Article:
Brought up in the conservative Egyptian society of the early Twentieth Century, Amina stands out as a rare example of an Egyptian woman who managed to defy social constraints, waltz between her national roots and her British education, and capture the magic of the moment. First published in 2007, Hekayat Amina is a time machine that takes you back to wander in your grandma’s kitchen, where stories unfold and treats are inevitable. However, it makes one wonder about the grandma’s life story, the source of all the enchantment.
In an exclusive interview with Hossam Fakhr, Al-Masry Al-Youm discussed this exceptional literary work.
Al-Masry Al-Youm: Hekayat Amina reflects a very different social background in which Amina lived. It also mirrors her own unique personality and philosophy of life. Did you intend to reveal Amina’s life story through the stories she told?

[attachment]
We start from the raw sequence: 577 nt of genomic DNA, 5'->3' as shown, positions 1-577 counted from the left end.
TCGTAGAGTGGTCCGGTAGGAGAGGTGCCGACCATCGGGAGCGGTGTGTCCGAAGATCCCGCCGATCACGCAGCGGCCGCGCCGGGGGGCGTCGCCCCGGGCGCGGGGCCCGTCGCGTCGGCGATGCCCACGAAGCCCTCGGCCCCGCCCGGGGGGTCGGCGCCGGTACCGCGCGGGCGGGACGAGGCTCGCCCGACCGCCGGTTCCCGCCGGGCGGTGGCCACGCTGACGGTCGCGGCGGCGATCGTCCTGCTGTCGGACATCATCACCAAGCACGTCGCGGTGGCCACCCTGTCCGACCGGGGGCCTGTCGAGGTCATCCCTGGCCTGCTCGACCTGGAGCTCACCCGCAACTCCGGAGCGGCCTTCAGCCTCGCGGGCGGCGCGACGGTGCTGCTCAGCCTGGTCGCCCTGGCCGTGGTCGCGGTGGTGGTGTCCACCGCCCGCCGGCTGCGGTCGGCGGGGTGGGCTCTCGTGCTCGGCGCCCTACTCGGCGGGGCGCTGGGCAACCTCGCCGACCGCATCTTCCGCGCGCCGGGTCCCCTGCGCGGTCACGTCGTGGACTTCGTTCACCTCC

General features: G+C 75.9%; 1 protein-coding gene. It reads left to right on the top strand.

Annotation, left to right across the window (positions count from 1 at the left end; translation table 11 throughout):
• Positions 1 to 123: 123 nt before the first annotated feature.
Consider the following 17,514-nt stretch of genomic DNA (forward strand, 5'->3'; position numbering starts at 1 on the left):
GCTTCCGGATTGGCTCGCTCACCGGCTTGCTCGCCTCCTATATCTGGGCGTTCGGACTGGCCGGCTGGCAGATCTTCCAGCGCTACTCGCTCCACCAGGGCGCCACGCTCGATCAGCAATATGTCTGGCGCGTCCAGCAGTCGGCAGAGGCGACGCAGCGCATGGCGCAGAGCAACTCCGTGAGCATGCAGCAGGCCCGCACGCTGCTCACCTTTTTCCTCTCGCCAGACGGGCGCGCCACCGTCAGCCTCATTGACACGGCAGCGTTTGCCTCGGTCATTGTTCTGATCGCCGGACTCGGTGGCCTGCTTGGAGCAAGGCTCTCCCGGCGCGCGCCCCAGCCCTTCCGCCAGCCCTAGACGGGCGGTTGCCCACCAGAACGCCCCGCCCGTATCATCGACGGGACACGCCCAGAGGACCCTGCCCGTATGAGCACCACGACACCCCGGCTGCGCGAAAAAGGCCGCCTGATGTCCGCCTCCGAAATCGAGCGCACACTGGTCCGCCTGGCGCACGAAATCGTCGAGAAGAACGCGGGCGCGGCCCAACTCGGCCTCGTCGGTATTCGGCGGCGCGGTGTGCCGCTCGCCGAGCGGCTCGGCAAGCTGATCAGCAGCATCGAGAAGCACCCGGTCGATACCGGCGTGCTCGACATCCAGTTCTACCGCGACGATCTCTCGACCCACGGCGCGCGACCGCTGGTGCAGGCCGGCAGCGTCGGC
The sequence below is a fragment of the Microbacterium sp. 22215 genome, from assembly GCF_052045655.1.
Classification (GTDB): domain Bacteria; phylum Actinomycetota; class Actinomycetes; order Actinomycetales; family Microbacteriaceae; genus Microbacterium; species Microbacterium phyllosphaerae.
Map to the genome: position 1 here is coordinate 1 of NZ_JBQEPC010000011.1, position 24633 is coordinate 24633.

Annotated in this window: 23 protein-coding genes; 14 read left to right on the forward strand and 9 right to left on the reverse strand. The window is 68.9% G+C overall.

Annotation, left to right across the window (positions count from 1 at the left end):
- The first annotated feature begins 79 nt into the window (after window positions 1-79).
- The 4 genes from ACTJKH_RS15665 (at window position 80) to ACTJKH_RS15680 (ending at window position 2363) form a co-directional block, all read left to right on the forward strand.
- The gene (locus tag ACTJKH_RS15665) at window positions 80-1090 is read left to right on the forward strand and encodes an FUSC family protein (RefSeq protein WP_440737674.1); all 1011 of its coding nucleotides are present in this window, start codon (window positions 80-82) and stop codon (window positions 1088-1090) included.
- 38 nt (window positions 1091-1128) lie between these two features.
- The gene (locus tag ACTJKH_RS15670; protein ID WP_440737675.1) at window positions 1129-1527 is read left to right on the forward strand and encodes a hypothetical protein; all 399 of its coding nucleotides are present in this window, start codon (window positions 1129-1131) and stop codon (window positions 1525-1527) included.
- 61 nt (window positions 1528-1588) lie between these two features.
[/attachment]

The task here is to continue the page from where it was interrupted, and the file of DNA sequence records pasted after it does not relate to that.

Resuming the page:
Hossam Fakhr: Yes, I meant to reveal the story of Amina through the stories she told me or I hoped she would tell me. I was very fortunate to have her as a grandmother because she never told me to do or not to do something. Everything was told through a story in the most subtle way. Therefore it had to be told that way.
Al-Masry: In this book, your writing technique varies from your other books. It leans towards a simple narrative method. Was that also intentional?
Fakhr: I made no conscious decision on how to write it. I wrestled with such a small book for 15 years. I wrote it a number of times or started to write it a number of times and somehow the styles were not the right ones. I wasn’t sure. I know how I did not want to write it. One of the attempts was actually to write it in English. I started it again and again until it [the style] felt right and so I continued.